- The Washington Times - Friday, April 20, 2007

History unfolds with exquisite irony. The nation reels in bewildered disbelief at wholesale death on a placid university campus in bucolic Virginia, and hundreds of miles away the nation’s highest court hands down a stay of execution for a number of innocents.

Everyone affects a pose of grief and lamentation, though some of the politicians act as if the massacre at Virginia Tech was a godsend to jump-start the debate over whether to repeal the Second Amendment. Some of those grieving loudest over wholesale death at Blacksburg decry the loudest at upholding the ban of a particularly gruesome and grisly method of aborting a live, fully developed child.

Chuck Schumer and Hillary Clinton imagine that Cho Seung-hui is just what they need to write new laws taking guns away from the crooks and the law-abiding alike, and the Europeans, ever on the scout for occasions to hector Americans to become more like them, stand aghast. Even the Germans, who invented modern mass murder. The German cable-TV channel NTV flashed an image of Charlton Heston, once president of the National Rifle Association, across the screen to introduce a bulletin from Virginia Tech. The Americans were only getting what they asked for.

The French, who usually have trouble finding their guns even with national survival at stake, naturally see the tragedy at Virginia Tech as, in the description of Le Monde, “a new opportunity for American public opinion to interrogate itself about a society … very much responsible for what has happened.” The Rome daily Il Messaggero warns that America is in danger of becoming “more and more unloved in the world, especially in the poorest countries.” That’s why there’s so much chaos on the Rio Grande. The millions of prospective immigrants, legal and illegal, are coming here to tell us how unloved we are.

The frightened editors at the New York Times couldn’t decide whether to ride off in two directions, three, or all four.

They’re shocked, sad, heartbroken, and all that, but to get on with what’s really important, “no less pertinent is the question of how, after detailed tracking of the guns purchased for the ghastly spree, the lethal empowerment of such a troubled individual can somehow be pronounced entirely legal under the laws of a civilized nation.” America is never civilized enough for New York.

But hysteria has to be rationed on such a day, because the Supreme Court was dishonest, indecent, treacherous, infamous and, well, just not very nice. The majority opinion “gutted a host of thoughtful lower federal court rulings, not to mention past Supreme Court rulings.” Women are denied “the right to choose,” though you might think nine months is long enough to choose. Ruth Bader Ginsburg wondered why there wasn’t a doctor in the house.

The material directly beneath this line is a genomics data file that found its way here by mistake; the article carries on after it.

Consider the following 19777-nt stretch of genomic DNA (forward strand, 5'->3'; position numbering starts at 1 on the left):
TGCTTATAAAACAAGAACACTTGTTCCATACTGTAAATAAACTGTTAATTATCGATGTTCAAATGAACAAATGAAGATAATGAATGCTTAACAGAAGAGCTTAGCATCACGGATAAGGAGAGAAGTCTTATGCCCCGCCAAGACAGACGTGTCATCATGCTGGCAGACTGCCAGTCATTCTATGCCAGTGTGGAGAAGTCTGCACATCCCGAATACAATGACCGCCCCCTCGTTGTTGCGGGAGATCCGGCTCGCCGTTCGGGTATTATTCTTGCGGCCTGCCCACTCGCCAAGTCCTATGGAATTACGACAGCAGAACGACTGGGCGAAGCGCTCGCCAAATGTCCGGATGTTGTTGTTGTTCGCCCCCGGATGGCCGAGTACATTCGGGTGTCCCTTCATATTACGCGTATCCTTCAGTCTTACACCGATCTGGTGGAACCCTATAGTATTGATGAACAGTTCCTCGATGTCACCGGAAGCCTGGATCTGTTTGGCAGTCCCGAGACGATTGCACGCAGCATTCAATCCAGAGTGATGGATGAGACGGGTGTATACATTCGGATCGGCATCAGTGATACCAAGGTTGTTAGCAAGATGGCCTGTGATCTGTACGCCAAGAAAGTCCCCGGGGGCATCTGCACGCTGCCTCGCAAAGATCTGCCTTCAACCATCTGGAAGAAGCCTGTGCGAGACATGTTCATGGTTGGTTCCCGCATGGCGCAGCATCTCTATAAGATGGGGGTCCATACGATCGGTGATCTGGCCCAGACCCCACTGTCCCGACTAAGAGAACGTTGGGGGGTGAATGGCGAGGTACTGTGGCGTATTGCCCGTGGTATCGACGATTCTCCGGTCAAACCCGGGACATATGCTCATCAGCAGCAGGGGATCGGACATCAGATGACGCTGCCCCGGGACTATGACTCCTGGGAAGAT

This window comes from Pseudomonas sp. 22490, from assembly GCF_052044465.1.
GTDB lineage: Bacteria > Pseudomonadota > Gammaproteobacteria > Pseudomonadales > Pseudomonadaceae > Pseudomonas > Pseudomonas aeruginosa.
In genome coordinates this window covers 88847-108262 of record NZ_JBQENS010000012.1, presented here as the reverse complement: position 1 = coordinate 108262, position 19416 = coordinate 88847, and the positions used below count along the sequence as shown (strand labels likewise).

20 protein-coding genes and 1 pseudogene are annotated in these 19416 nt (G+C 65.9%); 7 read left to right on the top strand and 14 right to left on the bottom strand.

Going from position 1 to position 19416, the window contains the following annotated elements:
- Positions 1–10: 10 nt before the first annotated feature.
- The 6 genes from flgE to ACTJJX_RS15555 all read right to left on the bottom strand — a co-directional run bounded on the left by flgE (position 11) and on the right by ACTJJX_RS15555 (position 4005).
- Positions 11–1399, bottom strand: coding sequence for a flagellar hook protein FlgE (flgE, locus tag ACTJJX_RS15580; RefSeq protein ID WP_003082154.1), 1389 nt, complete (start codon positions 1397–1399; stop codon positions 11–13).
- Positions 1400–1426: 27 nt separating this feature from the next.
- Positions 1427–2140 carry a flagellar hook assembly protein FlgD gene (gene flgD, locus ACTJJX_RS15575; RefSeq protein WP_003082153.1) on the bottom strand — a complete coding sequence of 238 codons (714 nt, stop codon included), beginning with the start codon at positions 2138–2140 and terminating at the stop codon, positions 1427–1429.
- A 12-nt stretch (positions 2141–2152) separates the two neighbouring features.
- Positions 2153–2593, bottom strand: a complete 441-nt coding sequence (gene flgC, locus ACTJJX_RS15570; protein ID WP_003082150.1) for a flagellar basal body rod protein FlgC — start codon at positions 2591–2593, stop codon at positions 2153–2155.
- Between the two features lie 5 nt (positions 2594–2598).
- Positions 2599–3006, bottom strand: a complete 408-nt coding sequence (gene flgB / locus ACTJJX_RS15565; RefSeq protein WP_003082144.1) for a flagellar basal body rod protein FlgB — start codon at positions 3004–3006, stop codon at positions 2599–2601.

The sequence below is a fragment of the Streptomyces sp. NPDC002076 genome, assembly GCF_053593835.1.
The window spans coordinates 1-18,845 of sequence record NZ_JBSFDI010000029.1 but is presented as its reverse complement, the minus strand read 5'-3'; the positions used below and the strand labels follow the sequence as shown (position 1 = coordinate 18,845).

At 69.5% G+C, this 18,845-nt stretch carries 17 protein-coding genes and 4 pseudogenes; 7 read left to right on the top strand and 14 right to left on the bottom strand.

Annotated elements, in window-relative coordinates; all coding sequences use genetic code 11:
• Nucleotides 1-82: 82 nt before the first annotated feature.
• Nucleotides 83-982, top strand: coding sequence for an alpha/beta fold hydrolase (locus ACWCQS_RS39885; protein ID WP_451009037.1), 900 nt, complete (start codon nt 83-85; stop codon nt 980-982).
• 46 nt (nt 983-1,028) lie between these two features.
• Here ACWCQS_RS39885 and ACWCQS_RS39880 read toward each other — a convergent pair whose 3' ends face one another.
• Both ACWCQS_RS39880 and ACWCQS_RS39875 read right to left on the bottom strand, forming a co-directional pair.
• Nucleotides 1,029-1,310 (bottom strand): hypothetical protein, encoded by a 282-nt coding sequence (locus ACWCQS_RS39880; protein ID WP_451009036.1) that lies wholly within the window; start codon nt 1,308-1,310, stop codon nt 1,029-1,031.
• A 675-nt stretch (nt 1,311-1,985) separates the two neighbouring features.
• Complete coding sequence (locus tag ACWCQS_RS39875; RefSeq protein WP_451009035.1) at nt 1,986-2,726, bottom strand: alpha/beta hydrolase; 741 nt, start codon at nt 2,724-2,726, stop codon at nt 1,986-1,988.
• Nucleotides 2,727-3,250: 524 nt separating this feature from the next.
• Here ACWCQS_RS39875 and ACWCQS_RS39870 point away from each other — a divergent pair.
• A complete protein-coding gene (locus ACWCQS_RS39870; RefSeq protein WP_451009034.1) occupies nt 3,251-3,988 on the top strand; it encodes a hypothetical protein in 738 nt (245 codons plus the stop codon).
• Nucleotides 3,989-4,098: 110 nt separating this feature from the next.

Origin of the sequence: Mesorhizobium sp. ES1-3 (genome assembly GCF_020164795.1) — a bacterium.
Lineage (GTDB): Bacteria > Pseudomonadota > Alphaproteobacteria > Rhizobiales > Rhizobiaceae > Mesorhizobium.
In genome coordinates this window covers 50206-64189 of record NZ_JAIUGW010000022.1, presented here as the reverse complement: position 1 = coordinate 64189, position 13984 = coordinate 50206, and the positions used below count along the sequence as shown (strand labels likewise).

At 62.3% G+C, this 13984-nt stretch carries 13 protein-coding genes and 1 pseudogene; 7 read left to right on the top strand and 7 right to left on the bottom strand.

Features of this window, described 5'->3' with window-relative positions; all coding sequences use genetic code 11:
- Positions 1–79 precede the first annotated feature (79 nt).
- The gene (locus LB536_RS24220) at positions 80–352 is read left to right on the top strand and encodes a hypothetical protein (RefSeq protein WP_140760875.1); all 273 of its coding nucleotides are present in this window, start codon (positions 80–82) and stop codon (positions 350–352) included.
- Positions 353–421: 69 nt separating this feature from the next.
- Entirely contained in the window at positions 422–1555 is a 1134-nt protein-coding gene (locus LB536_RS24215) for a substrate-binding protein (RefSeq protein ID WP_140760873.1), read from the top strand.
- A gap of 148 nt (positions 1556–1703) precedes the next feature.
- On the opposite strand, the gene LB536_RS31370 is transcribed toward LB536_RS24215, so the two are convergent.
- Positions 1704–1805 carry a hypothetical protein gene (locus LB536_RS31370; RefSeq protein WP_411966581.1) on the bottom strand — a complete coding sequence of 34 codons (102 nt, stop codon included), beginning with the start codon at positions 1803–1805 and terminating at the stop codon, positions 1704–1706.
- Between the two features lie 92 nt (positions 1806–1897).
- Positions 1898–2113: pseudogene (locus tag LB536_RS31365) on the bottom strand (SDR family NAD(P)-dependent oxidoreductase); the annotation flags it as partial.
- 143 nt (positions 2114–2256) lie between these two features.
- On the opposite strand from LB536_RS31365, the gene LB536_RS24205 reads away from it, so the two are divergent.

The lack of respect for the past was the theme of the day. Hillary, Obama, John Edwards and the rest of the Democrats in pursuit of the nomination couldn’t elbow each other out of the way fast enough to get to the nearest microphone to point with peril and view with alarm. Precedent was suddenly Holy Scripture, as if no Supreme Court before this one had ever altered its view of constitutional imperatives. Plessy v. Ferguson, the 1896 decision that preserved racial segregation in the South for nearly 60 years, was never treated with such respect. In fact, the editors of the New York Times and the Democratic pols could profitably sample some of the Southern outrage over Brown v. Board of Education, which overturned Plessy, for tips on how to keep their dudgeon at boiling temperature. Those Dixie dandies never impeached Earl Warren, but they had a lot of fun trying.

But maybe the hysterics ought to hold their fire. The partial-birth abortion decision is drawn narrowly, and upholds a ban only on plunging a pair of surgical scissors into a newborn’s skull and vacuuming out its brains. The procedure is so grisly, in fact, that abortion proponents shrink from accurate descriptions of it. The New York Times yesterday described it delicately as “removing the fetus in an intact condition rather than dismembering it in the uterus.” Sort of like squeezing a wart or a pimple.

You don’t have to be a right-to-life zealot to see that this is hardly a chip off the mandated right to abortion. The Court just put in a nice word for simple decency.

Wesley Pruden is editor in chief of The Times.

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